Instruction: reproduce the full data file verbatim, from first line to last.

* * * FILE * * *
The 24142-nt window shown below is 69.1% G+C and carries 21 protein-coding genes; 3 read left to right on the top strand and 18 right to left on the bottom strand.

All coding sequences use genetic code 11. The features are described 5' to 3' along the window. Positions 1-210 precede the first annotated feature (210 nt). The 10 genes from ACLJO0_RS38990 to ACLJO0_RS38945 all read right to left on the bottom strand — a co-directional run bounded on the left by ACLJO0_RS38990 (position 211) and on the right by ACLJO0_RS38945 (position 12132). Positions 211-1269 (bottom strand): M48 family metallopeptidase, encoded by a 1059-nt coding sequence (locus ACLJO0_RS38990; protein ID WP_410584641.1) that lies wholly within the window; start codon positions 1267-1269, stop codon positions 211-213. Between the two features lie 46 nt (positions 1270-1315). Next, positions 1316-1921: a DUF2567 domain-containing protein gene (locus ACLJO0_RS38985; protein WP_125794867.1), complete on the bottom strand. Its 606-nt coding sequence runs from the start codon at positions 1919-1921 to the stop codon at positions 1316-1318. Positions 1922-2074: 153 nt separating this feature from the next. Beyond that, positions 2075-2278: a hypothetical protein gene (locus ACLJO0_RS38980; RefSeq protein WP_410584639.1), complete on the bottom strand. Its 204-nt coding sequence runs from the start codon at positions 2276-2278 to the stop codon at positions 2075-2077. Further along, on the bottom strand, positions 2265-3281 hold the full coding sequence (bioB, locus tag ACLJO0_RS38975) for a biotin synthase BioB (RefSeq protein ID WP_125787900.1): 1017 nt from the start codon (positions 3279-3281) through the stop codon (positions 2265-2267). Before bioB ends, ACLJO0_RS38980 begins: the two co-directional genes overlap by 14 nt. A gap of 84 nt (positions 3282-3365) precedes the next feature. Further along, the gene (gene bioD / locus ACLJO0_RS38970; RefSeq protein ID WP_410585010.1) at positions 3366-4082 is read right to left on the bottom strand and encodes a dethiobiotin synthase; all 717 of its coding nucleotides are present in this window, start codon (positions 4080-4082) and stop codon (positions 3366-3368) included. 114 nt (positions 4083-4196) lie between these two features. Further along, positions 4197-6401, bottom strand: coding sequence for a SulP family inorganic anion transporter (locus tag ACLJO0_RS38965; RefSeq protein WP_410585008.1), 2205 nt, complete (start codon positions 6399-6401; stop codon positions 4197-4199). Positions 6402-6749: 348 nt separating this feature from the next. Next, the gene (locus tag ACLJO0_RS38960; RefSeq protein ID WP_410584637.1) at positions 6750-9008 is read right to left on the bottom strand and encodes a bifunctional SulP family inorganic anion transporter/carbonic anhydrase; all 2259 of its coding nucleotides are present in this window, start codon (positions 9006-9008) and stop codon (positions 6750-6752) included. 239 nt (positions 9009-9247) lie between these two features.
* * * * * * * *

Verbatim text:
The 24142-nt window shown below is 69.1% G+C and carries 21 protein-coding genes; 3 read left to right on the top strand and 18 right to left on the bottom strand.

All coding sequences use genetic code 11. The features are described 5' to 3' along the window. Positions 1-210 precede the first annotated feature (210 nt). The 10 genes from ACLJO0_RS38990 to ACLJO0_RS38945 all read right to left on the bottom strand — a co-directional run bounded on the left by ACLJO0_RS38990 (position 211) and on the right by ACLJO0_RS38945 (position 12132). Positions 211-1269 (bottom strand): M48 family metallopeptidase, encoded by a 1059-nt coding sequence (locus ACLJO0_RS38990; protein ID WP_410584641.1) that lies wholly within the window; start codon positions 1267-1269, stop codon positions 211-213. Between the two features lie 46 nt (positions 1270-1315). Next, positions 1316-1921: a DUF2567 domain-containing protein gene (locus ACLJO0_RS38985; protein WP_125794867.1), complete on the bottom strand. Its 606-nt coding sequence runs from the start codon at positions 1919-1921 to the stop codon at positions 1316-1318. Positions 1922-2074: 153 nt separating this feature from the next. Beyond that, positions 2075-2278: a hypothetical protein gene (locus ACLJO0_RS38980; RefSeq protein WP_410584639.1), complete on the bottom strand. Its 204-nt coding sequence runs from the start codon at positions 2276-2278 to the stop codon at positions 2075-2077. Further along, on the bottom strand, positions 2265-3281 hold the full coding sequence (bioB, locus tag ACLJO0_RS38975) for a biotin synthase BioB (RefSeq protein ID WP_125787900.1): 1017 nt from the start codon (positions 3279-3281) through the stop codon (positions 2265-2267). Before bioB ends, ACLJO0_RS38980 begins: the two co-directional genes overlap by 14 nt. A gap of 84 nt (positions 3282-3365) precedes the next feature. Further along, the gene (gene bioD / locus ACLJO0_RS38970; RefSeq protein ID WP_410585010.1) at positions 3366-4082 is read right to left on the bottom strand and encodes a dethiobiotin synthase; all 717 of its coding nucleotides are present in this window, start codon (positions 4080-4082) and stop codon (positions 3366-3368) included. 114 nt (positions 4083-4196) lie between these two features. Further along, positions 4197-6401, bottom strand: coding sequence for a SulP family inorganic anion transporter (locus tag ACLJO0_RS38965; RefSeq protein WP_410585008.1), 2205 nt, complete (start codon positions 6399-6401; stop codon positions 4197-4199). Positions 6402-6749: 348 nt separating this feature from the next. Next, the gene (locus tag ACLJO0_RS38960; RefSeq protein ID WP_410584637.1) at positions 6750-9008 is read right to left on the bottom strand and encodes a bifunctional SulP family inorganic anion transporter/carbonic anhydrase; all 2259 of its coding nucleotides are present in this window, start codon (positions 9006-9008) and stop codon (positions 6750-6752) included. 239 nt (positions 9009-9247) lie between these two features.